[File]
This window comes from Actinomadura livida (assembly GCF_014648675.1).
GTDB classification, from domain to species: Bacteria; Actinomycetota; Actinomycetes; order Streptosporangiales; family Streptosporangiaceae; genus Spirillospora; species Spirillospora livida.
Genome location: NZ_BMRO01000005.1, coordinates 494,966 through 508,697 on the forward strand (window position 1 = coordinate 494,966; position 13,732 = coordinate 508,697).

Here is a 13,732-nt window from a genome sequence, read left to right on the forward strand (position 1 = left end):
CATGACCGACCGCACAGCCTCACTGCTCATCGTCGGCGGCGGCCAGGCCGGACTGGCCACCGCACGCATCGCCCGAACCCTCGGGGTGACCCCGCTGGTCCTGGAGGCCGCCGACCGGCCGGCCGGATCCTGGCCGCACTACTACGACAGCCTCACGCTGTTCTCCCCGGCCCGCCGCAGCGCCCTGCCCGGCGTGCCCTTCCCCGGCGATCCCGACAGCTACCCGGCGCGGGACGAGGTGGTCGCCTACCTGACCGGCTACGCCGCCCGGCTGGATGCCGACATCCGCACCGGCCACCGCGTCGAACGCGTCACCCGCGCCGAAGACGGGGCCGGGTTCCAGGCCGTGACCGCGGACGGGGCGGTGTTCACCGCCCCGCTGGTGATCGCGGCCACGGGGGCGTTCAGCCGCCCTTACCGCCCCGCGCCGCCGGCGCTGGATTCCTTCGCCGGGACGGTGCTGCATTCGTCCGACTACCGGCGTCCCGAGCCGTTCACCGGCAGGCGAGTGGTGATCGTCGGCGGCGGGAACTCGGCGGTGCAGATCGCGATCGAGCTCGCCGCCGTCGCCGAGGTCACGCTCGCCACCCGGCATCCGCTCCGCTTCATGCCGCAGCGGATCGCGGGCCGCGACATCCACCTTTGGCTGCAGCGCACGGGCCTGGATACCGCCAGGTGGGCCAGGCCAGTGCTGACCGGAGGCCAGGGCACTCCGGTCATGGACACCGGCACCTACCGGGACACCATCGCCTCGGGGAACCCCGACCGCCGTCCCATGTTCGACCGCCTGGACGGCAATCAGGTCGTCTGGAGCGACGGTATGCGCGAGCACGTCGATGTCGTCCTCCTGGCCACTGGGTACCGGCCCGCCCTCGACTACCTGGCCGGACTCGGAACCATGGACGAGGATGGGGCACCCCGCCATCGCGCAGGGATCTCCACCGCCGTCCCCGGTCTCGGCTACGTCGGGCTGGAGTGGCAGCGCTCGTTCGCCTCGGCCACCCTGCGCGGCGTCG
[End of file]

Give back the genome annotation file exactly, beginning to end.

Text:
This window comes from Actinomadura livida (assembly GCF_014648675.1).
GTDB classification, from domain to species: Bacteria; Actinomycetota; Actinomycetes; order Streptosporangiales; family Streptosporangiaceae; genus Spirillospora; species Spirillospora livida.
Genome location: NZ_BMRO01000005.1, coordinates 494,966 through 508,697 on the forward strand (window position 1 = coordinate 494,966; position 13,732 = coordinate 508,697).

Here is a 13,732-nt window from a genome sequence, read left to right on the forward strand (position 1 = left end):
CATGACCGACCGCACAGCCTCACTGCTCATCGTCGGCGGCGGCCAGGCCGGACTGGCCACCGCACGCATCGCCCGAACCCTCGGGGTGACCCCGCTGGTCCTGGAGGCCGCCGACCGGCCGGCCGGATCCTGGCCGCACTACTACGACAGCCTCACGCTGTTCTCCCCGGCCCGCCGCAGCGCCCTGCCCGGCGTGCCCTTCCCCGGCGATCCCGACAGCTACCCGGCGCGGGACGAGGTGGTCGCCTACCTGACCGGCTACGCCGCCCGGCTGGATGCCGACATCCGCACCGGCCACCGCGTCGAACGCGTCACCCGCGCCGAAGACGGGGCCGGGTTCCAGGCCGTGACCGCGGACGGGGCGGTGTTCACCGCCCCGCTGGTGATCGCGGCCACGGGGGCGTTCAGCCGCCCTTACCGCCCCGCGCCGCCGGCGCTGGATTCCTTCGCCGGGACGGTGCTGCATTCGTCCGACTACCGGCGTCCCGAGCCGTTCACCGGCAGGCGAGTGGTGATCGTCGGCGGCGGGAACTCGGCGGTGCAGATCGCGATCGAGCTCGCCGCCGTCGCCGAGGTCACGCTCGCCACCCGGCATCCGCTCCGCTTCATGCCGCAGCGGATCGCGGGCCGCGACATCCACCTTTGGCTGCAGCGCACGGGCCTGGATACCGCCAGGTGGGCCAGGCCAGTGCTGACCGGAGGCCAGGGCACTCCGGTCATGGACACCGGCACCTACCGGGACACCATCGCCTCGGGGAACCCCGACCGCCGTCCCATGTTCGACCGCCTGGACGGCAATCAGGTCGTCTGGAGCGACGGTATGCGCGAGCACGTCGATGTCGTCCTCCTGGCCACTGGGTACCGGCCCGCCCTCGACTACCTGGCCGGACTCGGAACCATGGACGAGGATGGGGCACCCCGCCATCGCGCAGGGATCTCCACCGCCGTCCCCGGTCTCGGCTACGTCGGGCTGGAGTGGCAGCGCTCGTTCGCCTCGGCCACCCTGCGCGGCGTCG